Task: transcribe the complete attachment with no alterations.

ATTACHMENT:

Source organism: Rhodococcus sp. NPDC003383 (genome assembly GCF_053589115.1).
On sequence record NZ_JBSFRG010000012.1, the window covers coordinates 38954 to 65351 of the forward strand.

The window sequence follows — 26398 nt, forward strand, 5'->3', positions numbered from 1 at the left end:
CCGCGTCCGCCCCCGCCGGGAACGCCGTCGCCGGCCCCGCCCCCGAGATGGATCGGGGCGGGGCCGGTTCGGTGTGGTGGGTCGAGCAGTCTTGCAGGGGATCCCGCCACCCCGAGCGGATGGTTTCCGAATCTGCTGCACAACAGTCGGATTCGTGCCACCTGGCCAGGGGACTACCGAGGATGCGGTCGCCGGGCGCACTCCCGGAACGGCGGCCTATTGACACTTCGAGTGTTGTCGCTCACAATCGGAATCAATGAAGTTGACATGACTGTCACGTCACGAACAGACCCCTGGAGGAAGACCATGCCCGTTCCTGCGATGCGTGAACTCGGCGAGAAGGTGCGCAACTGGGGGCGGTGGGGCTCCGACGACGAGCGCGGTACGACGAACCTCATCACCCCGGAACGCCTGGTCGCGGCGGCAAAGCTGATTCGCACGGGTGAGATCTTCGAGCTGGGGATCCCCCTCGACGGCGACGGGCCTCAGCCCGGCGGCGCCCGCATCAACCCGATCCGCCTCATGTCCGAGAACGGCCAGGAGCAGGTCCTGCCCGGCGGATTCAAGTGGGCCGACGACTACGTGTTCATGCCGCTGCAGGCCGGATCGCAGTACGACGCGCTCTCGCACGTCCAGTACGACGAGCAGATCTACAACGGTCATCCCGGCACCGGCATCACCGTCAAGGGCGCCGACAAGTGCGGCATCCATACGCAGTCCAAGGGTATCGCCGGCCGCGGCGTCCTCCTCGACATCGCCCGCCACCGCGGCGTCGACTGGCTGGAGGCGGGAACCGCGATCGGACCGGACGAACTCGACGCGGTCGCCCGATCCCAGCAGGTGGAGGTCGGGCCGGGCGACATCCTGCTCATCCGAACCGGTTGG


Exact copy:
Source organism: Rhodococcus sp. NPDC003383 (genome assembly GCF_053589115.1).
On sequence record NZ_JBSFRG010000012.1, the window covers coordinates 38954 to 65351 of the forward strand.

The window sequence follows — 26398 nt, forward strand, 5'->3', positions numbered from 1 at the left end:
CCGCGTCCGCCCCCGCCGGGAACGCCGTCGCCGGCCCCGCCCCCGAGATGGATCGGGGCGGGGCCGGTTCGGTGTGGTGGGTCGAGCAGTCTTGCAGGGGATCCCGCCACCCCGAGCGGATGGTTTCCGAATCTGCTGCACAACAGTCGGATTCGTGCCACCTGGCCAGGGGACTACCGAGGATGCGGTCGCCGGGCGCACTCCCGGAACGGCGGCCTATTGACACTTCGAGTGTTGTCGCTCACAATCGGAATCAATGAAGTTGACATGACTGTCACGTCACGAACAGACCCCTGGAGGAAGACCATGCCCGTTCCTGCGATGCGTGAACTCGGCGAGAAGGTGCGCAACTGGGGGCGGTGGGGCTCCGACGACGAGCGCGGTACGACGAACCTCATCACCCCGGAACGCCTGGTCGCGGCGGCAAAGCTGATTCGCACGGGTGAGATCTTCGAGCTGGGGATCCCCCTCGACGGCGACGGGCCTCAGCCCGGCGGCGCCCGCATCAACCCGATCCGCCTCATGTCCGAGAACGGCCAGGAGCAGGTCCTGCCCGGCGGATTCAAGTGGGCCGACGACTACGTGTTCATGCCGCTGCAGGCCGGATCGCAGTACGACGCGCTCTCGCACGTCCAGTACGACGAGCAGATCTACAACGGTCATCCCGGCACCGGCATCACCGTCAAGGGCGCCGACAAGTGCGGCATCCATACGCAGTCCAAGGGTATCGCCGGCCGCGGCGTCCTCCTCGACATCGCCCGCCACCGCGGCGTCGACTGGCTGGAGGCGGGAACCGCGATCGGACCGGACGAACTCGACGCGGTCGCCCGATCCCAGCAGGTGGAGGTCGGGCCGGGCGACATCCTGCTCATCCGAACCGGTTGG